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Activation of the canonical nuclear factor-κB pathway is involved in isoflurane-induced hippocampal interleukin-1β elevation and the resultant cognitive deficits in aged rats.

Authors
Type
Published Article
Journal
Biochemical and Biophysical Research Communications
0006-291X
Publisher
Elsevier
Publication Date
Volume
438
Issue
4
Pages
628–634
Identifiers
DOI: 10.1016/j.bbrc.2013.08.003
PMID: 23933318
Source
Medline
Keywords
  • Interleukin-1β
  • Isoflurane
  • Nf-κB
  • Postoperative Cognitive Dysfunction

Abstract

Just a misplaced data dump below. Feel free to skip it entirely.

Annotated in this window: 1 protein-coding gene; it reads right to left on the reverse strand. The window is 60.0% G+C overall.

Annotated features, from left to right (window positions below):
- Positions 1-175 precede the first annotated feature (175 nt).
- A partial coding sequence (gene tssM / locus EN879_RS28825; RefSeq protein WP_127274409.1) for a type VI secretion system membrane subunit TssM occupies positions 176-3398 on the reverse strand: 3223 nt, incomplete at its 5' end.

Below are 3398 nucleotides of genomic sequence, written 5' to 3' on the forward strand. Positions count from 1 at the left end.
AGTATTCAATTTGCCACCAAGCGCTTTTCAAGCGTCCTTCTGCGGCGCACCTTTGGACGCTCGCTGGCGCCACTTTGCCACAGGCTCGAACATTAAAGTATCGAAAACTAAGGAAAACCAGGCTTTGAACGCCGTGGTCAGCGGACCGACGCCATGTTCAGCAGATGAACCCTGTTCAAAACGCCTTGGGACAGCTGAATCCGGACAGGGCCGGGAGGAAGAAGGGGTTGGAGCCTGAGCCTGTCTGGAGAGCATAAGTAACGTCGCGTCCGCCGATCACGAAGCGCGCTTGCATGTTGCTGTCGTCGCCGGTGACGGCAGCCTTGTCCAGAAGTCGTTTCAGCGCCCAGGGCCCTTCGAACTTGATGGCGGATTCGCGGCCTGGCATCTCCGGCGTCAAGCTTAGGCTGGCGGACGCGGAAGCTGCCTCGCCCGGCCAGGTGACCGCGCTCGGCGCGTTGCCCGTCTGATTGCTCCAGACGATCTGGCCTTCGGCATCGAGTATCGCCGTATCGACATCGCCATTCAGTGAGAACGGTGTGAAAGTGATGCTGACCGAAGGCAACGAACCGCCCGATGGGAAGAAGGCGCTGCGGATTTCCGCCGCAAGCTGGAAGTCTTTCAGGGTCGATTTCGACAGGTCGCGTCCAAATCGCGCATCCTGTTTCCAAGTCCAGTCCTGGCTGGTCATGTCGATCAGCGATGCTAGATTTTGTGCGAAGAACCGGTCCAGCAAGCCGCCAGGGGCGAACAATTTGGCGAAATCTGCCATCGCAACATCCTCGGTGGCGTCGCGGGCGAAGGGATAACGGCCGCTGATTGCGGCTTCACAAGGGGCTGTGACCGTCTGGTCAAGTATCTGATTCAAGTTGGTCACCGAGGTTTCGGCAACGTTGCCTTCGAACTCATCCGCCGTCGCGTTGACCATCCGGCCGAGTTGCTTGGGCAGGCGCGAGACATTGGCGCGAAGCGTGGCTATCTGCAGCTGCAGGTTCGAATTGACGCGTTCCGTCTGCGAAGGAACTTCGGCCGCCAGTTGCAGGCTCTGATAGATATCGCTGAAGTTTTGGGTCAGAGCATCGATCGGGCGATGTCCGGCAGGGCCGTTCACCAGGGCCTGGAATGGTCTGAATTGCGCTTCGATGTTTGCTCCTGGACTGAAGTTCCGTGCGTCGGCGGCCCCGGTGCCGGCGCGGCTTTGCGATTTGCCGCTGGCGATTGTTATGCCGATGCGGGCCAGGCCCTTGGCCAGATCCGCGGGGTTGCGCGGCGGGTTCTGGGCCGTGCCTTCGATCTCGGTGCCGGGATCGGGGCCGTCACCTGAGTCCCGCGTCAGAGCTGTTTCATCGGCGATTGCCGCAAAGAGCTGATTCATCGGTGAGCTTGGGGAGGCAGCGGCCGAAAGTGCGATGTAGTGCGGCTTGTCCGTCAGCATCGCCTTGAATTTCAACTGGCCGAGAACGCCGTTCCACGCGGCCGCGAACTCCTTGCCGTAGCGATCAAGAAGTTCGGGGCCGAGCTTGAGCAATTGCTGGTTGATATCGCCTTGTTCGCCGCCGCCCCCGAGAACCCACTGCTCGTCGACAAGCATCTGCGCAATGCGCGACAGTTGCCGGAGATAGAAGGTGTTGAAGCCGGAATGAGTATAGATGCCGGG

Although much recent evidence has demonstrated that neuroinflammation contributes to volatile anesthetic-induced cognitive deficits, there are few existing mechanistic explanations for this inflammatory process. This study was conducted to investigate the effects of the volatile anesthetic isoflurane on canonical nuclear factor (NF)-κB signaling, and to explore its association with hippocampal interleukin (IL)-1β levels and anesthetic-related cognitive changes in aged rats. After a 4-h exposure to 1.5% isoflurane in 20-month-old rats, increases in IκB kinase and IκB phosphorylation, as well as a reduction in the NF-κB inhibitory protein (IκBα), were observed in the hippocampi of isoflurane-exposed rats compared with control rats. These events were accompanied by an increase in NF-κB p65 nuclear translocation at 6h after isoflurane exposure and hippocampal IL-1β elevation from 1 to 6h after isoflurane exposure. Nevertheless, no significant neuroglia activation was observed. Pharmacological inhibition of NF-κB activation by pyrrolidine dithiocarbamate markedly suppressed the IL-1β increase and NF-κB signaling, and also mitigated the severity of cognitive deficits in the Morris water maze task. Overall, our results demonstrate that isoflurane-induced cognitive deficits may stem from upregulation of hippocampal IL-1β, partially via activation of the canonical NF-κB pathway, in aged rats.

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